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I'm looking to buy my first macro lens to use with a full frame body. I started with Canon 100mm f/2.8L, over Zeis 100mm f/2 into Canon MP-E 65mm, which at this moment I like the best of the lot (I read that it's a pain in the ass to use though).

Is there a better macro lens available? Canon MP-E 65mm is not a L lens, so, theoretically there could be a step up from this. Is there?

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Can you be more specific about what makes a macro lens better in your eyes? E.g. price / image quality / ease of use / versatility? –  Matt Grum Aug 9 '12 at 9:05
    
To me, image quality is everything –  Arsen Zahray Aug 9 '12 at 10:30
    
Actually I'm looking for a combination between image quality and magnification; the ease of use I'm going to get used to –  Arsen Zahray Aug 9 '12 at 11:02
2  
Food for thought: The "L" on a Canon lens tells you ABSOLUTELY NOTHING about its image quality! It simply indicates that one or more lenses of special glass (normally fluorite) was used in it. Normally this makes it a superior lens, optically, but this is not a given. For example, the 24mm TS-E mark I is an L lens, the 45 and 90mm TS-E lenses are not. The 24mm is the worst of the three, optically. Build quality is identical. I can only theorize that putting exotic glass inside it was the only way to make the 24 decent, and hence it automatically got the L. The 45/90 did not need it; no L. –  Staale S Aug 9 '12 at 15:39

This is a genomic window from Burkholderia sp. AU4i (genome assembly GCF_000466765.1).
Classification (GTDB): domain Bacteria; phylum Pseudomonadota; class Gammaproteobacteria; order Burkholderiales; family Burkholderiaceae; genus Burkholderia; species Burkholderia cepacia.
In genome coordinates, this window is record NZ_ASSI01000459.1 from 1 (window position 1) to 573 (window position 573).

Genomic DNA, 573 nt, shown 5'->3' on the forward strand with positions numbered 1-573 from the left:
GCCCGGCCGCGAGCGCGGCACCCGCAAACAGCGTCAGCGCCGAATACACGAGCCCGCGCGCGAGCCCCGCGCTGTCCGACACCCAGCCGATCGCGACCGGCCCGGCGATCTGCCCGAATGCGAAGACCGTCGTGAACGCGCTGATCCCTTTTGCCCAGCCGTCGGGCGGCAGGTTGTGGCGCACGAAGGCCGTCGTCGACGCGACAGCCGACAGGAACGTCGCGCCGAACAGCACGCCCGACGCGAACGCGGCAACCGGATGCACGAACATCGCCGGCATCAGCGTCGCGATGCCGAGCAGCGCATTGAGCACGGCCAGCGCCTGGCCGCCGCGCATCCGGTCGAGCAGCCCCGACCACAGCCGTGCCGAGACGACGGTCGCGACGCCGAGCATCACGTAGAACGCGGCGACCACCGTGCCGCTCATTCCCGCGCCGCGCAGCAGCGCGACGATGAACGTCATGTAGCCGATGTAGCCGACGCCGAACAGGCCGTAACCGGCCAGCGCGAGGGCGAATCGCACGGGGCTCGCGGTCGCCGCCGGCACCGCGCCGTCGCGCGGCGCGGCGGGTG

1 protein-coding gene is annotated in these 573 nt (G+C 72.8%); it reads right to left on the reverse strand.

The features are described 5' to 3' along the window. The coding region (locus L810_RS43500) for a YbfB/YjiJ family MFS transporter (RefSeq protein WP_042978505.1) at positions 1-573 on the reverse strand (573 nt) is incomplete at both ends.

3 Answers 3

up vote 9 down vote accepted

The MP-E 65mm is not a normal macro lens, it's a special lens for extreme macro only.

If you need 5x magnification the MP-E 65mm is the only option on the market - so it's obviously better than the other options (well, you can potentially get 5x with extension rings or reversed lenses but the MP-E is the only lens that is designed to work at those extreme circumstances).

However, if you want a lens that can also be used as a general purpose lens the MP-E is useless - it only does macro.

The MP-E 65mm is designed for one specific task only (macro at extreme magnification), if that's what you want to do than it's absolutely the best option, but it's completely useless for everything else.

By the way, if you want to shoot handheld macro than the Canon 100mm f/2.8L has a new image stabilization system that works for macro, and I believe that right now this is the only lens in existence that has that system, it's also the only lens out of the 3 you mentioned that has auto-focus (and the 100mm, unlike the MP-E, can also double as a great portrait or general purpose lens).

The Zeis is probably great optically but it doesn't have auto-focus or IS like the Canon 100mm (that's not a big deal for macro but does limit it's usability for other situations) and it doesn't have the extreme magnification of the MP-E.

So, there isn't really such a thing as "better", each of the lenses you mentioned is significantly better than the others at some aspects and worse at others.

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I borrowed the 100mm f/2.8 L from a friend, and took a bunch of handheld macro shots. It was incredibly fun. :-) They use it primarily for portraits and pictures of their kids playing sports. So, I'd say it lives up to everything Nir says. –  khedron Aug 17 '12 at 17:07

This lens is the only lens that can magnify subjects so much, so close. It has the unique ability to magnify subjects to 5times their actual size.

The definition of better would vary from person to person. This lens probably doesn't have the build quality of an L lens but it has a much higher magnification than any L lens and so the definition of better is in two different aspects.

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I can only speak from personal experience and I have not owned the alternatives, but for me the Carl Zeiss Makro-Planar T* 2/100 ZE is a winner...

Click here for some of my own shots taken with it on Flickr.

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